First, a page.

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  • What you and the School can do to Eradicate Bullying

    Learn more about the possible triggers of bullying and what schools and real moms are doing to help put an end to it.
    by Cristina Tuvera Alcantara .
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    Defining Bullying

    According to the Journal of School Psychology, in an article written by Wang, Iannotti and Luk, there are different types of bullying.  They are:

    1. Physical bullying where one is physically hurt through means of punching, hitting, pinching, hazing, and being forced to do things he or she doesn’t want to.

    2. Verbal bullying where one is called names, taunted, and teased about their appearance, socio-economic status, religious beliefs and the like.

    3. Emotional bullying where a person is intimidated by others, made to feel bad through means of being excluded from groups.

    4. Rumor bullying where hurtful rumors and lies are spread about a person.5. Cyber bullying where any verbal, emotional, or rumor bullying occurs over the Internet.

    A common misconception is that bullying is a male activity, when it is, in fact, an act not specific to any gender. While boys express their aggression through physical and verbal bullying, girls are more likely to release their aggression through verbal mockery and social exclusion.

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    (Related story: Bully-proof your Child!)

     

    The Characteristics of a Bully

    Dr. Dan Olweus, the father of bullying research, believes that bullies: 

    have a strong need to dominate and subdue other students and to get their own way,

    are impulsive and easily angered,

    are often defiant and aggressive toward adults, including their parents and teachers,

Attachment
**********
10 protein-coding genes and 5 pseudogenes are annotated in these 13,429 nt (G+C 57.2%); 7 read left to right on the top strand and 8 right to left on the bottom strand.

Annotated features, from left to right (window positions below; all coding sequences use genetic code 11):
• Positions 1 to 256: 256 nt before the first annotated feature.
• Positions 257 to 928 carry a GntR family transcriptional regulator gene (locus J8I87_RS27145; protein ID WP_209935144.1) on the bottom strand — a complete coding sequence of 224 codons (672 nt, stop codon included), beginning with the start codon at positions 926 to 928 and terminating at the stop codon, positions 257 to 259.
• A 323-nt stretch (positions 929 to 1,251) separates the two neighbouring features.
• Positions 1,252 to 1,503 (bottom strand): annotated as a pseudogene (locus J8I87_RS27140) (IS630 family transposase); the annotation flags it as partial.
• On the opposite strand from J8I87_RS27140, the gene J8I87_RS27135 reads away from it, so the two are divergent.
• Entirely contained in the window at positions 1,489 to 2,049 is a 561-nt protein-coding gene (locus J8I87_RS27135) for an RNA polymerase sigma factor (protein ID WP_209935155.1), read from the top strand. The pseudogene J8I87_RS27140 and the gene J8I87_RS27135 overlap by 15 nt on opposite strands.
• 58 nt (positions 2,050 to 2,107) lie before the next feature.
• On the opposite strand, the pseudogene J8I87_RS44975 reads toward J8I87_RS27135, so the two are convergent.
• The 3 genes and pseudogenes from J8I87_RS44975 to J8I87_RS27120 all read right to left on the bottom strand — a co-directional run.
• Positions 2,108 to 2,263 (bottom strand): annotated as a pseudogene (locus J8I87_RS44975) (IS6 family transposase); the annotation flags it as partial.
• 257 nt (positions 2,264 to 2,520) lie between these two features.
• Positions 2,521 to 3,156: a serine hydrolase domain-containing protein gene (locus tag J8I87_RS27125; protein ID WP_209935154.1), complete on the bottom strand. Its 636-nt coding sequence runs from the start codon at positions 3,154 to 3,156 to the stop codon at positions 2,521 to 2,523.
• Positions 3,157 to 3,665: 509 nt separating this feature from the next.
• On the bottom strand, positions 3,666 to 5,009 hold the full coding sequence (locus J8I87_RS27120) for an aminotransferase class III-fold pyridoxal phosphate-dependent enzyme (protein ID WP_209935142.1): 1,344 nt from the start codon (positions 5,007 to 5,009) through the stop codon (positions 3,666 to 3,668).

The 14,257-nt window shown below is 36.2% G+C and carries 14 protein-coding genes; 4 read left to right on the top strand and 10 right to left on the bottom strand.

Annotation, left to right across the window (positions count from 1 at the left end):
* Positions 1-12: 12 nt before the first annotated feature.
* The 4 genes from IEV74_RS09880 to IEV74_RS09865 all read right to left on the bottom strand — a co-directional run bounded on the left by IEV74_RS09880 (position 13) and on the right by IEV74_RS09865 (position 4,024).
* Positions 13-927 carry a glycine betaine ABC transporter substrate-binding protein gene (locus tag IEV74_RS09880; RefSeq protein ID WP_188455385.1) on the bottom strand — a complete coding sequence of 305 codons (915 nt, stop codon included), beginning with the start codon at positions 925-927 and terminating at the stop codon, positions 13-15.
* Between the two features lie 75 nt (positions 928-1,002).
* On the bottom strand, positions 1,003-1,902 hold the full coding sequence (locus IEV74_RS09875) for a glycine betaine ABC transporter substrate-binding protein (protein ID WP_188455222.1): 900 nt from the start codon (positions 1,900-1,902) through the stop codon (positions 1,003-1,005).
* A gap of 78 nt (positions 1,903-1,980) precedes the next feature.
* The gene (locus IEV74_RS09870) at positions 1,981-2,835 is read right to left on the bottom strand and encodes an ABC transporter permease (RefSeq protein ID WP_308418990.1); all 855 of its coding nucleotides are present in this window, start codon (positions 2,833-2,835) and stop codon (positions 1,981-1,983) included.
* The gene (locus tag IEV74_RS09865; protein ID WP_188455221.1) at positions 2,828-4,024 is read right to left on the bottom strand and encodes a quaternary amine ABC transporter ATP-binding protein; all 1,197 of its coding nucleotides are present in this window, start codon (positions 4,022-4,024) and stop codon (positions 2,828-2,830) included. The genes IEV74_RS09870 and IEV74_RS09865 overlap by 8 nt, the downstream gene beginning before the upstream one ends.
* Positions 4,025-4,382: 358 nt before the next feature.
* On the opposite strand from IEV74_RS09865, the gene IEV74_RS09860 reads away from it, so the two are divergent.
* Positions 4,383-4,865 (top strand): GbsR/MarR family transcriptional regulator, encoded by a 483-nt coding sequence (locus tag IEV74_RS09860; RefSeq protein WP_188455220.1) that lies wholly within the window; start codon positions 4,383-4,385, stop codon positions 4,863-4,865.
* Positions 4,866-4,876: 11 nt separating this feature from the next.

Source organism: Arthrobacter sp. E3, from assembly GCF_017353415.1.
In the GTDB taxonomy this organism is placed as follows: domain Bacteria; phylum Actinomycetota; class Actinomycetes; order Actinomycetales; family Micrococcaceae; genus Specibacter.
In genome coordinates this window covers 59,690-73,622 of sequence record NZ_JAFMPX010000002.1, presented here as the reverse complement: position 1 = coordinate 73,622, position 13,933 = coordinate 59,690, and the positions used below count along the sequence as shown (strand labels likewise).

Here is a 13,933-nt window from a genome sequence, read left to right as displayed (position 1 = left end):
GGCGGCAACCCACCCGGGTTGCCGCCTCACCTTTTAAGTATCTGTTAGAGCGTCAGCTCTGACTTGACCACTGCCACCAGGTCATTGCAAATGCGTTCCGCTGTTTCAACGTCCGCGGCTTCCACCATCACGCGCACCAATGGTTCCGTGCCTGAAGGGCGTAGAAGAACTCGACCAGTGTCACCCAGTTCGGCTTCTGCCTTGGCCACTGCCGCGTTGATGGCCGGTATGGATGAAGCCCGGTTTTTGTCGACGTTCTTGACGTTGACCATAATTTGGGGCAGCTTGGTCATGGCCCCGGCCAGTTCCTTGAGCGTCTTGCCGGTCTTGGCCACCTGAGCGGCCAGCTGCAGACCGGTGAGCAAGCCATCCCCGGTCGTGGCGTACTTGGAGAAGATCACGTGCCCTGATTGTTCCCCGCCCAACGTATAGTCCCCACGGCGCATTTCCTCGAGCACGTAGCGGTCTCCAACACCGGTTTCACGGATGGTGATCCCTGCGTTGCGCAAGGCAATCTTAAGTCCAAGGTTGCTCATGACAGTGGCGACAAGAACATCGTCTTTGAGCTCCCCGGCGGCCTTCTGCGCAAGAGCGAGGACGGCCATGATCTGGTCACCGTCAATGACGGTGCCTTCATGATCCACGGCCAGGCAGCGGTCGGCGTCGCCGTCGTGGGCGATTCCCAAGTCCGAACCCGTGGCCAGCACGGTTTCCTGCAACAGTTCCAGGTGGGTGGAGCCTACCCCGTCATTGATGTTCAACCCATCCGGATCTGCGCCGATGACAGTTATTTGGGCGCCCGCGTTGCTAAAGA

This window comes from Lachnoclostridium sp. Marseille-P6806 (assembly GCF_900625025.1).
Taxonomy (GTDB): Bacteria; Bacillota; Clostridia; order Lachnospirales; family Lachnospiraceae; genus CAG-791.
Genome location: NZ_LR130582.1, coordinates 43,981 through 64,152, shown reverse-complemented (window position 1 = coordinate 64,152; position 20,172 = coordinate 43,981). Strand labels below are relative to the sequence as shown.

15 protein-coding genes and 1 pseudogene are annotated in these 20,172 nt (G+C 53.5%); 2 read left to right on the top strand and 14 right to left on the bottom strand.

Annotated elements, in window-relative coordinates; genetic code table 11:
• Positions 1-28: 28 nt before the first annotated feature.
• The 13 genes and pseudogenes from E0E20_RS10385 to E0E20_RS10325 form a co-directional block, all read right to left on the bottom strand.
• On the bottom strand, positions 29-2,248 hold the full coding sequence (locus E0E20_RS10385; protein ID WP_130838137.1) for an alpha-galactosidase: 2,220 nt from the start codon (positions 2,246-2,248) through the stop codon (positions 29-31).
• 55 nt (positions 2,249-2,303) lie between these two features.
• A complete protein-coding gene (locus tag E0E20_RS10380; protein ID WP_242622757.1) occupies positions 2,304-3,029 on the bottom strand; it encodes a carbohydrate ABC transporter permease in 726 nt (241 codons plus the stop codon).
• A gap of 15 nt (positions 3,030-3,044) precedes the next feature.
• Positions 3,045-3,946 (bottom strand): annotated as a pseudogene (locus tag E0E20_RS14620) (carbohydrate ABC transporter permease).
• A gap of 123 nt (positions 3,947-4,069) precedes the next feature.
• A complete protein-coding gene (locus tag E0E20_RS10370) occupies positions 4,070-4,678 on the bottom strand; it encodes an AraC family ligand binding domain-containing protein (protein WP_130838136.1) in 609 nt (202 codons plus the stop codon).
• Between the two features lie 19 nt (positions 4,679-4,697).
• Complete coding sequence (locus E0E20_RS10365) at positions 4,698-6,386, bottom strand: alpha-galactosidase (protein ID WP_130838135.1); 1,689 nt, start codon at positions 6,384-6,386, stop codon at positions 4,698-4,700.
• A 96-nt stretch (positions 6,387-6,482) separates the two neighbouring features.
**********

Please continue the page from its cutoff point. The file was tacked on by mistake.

show little empathy toward students who are victimized,

    if they are male, they are physically stronger than boys in general.

    There is an adage often used within counseling circles: Hurting people hurt people. The root of bullying behavior, then, stems from some psychological dysfunction on the part of the bully. According to Dr. Cleofe Palac, a counseling psychologist who has dealt successfully with bullies and bully-victims, that dysfunction is most likely rooted in the child/student’s home-life. Kronenberger and Meyer add that bullies come from families where rearing practices are characterized by lack of involvement, inconsistency, and use of aggression as a discipline method.

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    Mrs. Rubirose Garrovillo, Dean of Students at Everest Academy Manila, offers a more thorough insight on the psychology of bullies: “In my experience, the reasons as to why a child/student may be exhibiting bullying behavior can be due to several factors. Circumstances that lead a child to bully others differ and should be carefully evaluated per case. There are some reasons, however, that are more often encountered in schools, and one of these could be the child’s previous experience with bullying (be it in school or at home).” 

    She adds, “Some children who are considered bullies may have been exposed to negative child-rearing practices or negative role models (in real life or in media) that could, in turn, elicit similar negative behavior in school. Socio-emotional maturity may also be a factor. Some children simply lack the tools to be able to communicate their feelings or emotions appropriately (in a public or school setting). If the root of a student’s “bullying” behavior is due to the latter and the child isn’t guided or corrected early, then the behavior may simply persist or worsen.”

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